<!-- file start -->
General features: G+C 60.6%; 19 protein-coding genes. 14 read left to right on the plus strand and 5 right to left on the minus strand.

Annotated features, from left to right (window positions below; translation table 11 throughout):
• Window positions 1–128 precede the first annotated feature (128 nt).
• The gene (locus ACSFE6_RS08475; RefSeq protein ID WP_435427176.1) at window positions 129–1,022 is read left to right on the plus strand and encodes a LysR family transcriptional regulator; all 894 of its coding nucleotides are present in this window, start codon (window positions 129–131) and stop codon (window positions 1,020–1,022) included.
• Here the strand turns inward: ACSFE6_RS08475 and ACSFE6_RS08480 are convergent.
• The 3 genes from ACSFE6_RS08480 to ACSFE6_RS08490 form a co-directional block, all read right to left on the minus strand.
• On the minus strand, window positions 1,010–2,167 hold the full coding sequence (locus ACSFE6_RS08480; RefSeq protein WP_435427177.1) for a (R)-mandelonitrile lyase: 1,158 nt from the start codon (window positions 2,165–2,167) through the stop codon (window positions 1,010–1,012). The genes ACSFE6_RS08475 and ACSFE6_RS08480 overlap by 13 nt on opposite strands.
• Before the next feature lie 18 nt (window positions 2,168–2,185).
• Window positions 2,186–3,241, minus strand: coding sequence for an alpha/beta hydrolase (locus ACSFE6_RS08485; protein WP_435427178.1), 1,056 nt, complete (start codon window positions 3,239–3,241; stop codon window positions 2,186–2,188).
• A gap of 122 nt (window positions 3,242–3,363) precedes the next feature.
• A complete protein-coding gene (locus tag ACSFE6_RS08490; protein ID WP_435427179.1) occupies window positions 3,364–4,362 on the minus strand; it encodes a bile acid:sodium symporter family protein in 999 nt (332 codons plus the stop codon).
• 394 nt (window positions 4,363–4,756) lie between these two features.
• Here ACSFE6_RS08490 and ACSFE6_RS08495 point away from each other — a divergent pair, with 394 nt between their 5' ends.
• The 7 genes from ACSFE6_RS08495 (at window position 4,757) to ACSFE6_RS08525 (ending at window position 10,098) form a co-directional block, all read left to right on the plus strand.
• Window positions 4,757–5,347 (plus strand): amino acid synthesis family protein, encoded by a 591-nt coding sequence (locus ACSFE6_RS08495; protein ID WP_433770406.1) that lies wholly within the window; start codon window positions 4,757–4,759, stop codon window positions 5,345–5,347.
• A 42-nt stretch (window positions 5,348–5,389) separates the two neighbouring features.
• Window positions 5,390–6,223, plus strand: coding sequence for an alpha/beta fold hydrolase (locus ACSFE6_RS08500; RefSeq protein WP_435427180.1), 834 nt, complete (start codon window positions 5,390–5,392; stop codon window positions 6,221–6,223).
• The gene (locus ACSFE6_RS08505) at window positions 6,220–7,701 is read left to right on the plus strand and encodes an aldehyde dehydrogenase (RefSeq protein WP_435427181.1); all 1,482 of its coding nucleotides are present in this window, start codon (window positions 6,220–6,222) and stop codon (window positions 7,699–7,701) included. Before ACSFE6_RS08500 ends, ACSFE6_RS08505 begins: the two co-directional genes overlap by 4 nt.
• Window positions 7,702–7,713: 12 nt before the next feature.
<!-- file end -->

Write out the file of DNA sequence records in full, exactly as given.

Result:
General features: G+C 60.6%; 19 protein-coding genes. 14 read left to right on the plus strand and 5 right to left on the minus strand.

Annotated features, from left to right (window positions below; translation table 11 throughout):
• Window positions 1–128 precede the first annotated feature (128 nt).
• The gene (locus ACSFE6_RS08475; RefSeq protein ID WP_435427176.1) at window positions 129–1,022 is read left to right on the plus strand and encodes a LysR family transcriptional regulator; all 894 of its coding nucleotides are present in this window, start codon (window positions 129–131) and stop codon (window positions 1,020–1,022) included.
• Here the strand turns inward: ACSFE6_RS08475 and ACSFE6_RS08480 are convergent.
• The 3 genes from ACSFE6_RS08480 to ACSFE6_RS08490 form a co-directional block, all read right to left on the minus strand.
• On the minus strand, window positions 1,010–2,167 hold the full coding sequence (locus ACSFE6_RS08480; RefSeq protein WP_435427177.1) for a (R)-mandelonitrile lyase: 1,158 nt from the start codon (window positions 2,165–2,167) through the stop codon (window positions 1,010–1,012). The genes ACSFE6_RS08475 and ACSFE6_RS08480 overlap by 13 nt on opposite strands.
• Before the next feature lie 18 nt (window positions 2,168–2,185).
• Window positions 2,186–3,241, minus strand: coding sequence for an alpha/beta hydrolase (locus ACSFE6_RS08485; protein WP_435427178.1), 1,056 nt, complete (start codon window positions 3,239–3,241; stop codon window positions 2,186–2,188).
• A gap of 122 nt (window positions 3,242–3,363) precedes the next feature.
• A complete protein-coding gene (locus tag ACSFE6_RS08490; protein ID WP_435427179.1) occupies window positions 3,364–4,362 on the minus strand; it encodes a bile acid:sodium symporter family protein in 999 nt (332 codons plus the stop codon).
• 394 nt (window positions 4,363–4,756) lie between these two features.
• Here ACSFE6_RS08490 and ACSFE6_RS08495 point away from each other — a divergent pair, with 394 nt between their 5' ends.
• The 7 genes from ACSFE6_RS08495 (at window position 4,757) to ACSFE6_RS08525 (ending at window position 10,098) form a co-directional block, all read left to right on the plus strand.
• Window positions 4,757–5,347 (plus strand): amino acid synthesis family protein, encoded by a 591-nt coding sequence (locus ACSFE6_RS08495; protein ID WP_433770406.1) that lies wholly within the window; start codon window positions 4,757–4,759, stop codon window positions 5,345–5,347.
• A 42-nt stretch (window positions 5,348–5,389) separates the two neighbouring features.
• Window positions 5,390–6,223, plus strand: coding sequence for an alpha/beta fold hydrolase (locus ACSFE6_RS08500; RefSeq protein WP_435427180.1), 834 nt, complete (start codon window positions 5,390–5,392; stop codon window positions 6,221–6,223).
• The gene (locus ACSFE6_RS08505) at window positions 6,220–7,701 is read left to right on the plus strand and encodes an aldehyde dehydrogenase (RefSeq protein WP_435427181.1); all 1,482 of its coding nucleotides are present in this window, start codon (window positions 6,220–6,222) and stop codon (window positions 7,699–7,701) included. Before ACSFE6_RS08500 ends, ACSFE6_RS08505 begins: the two co-directional genes overlap by 4 nt.
• Window positions 7,702–7,713: 12 nt before the next feature.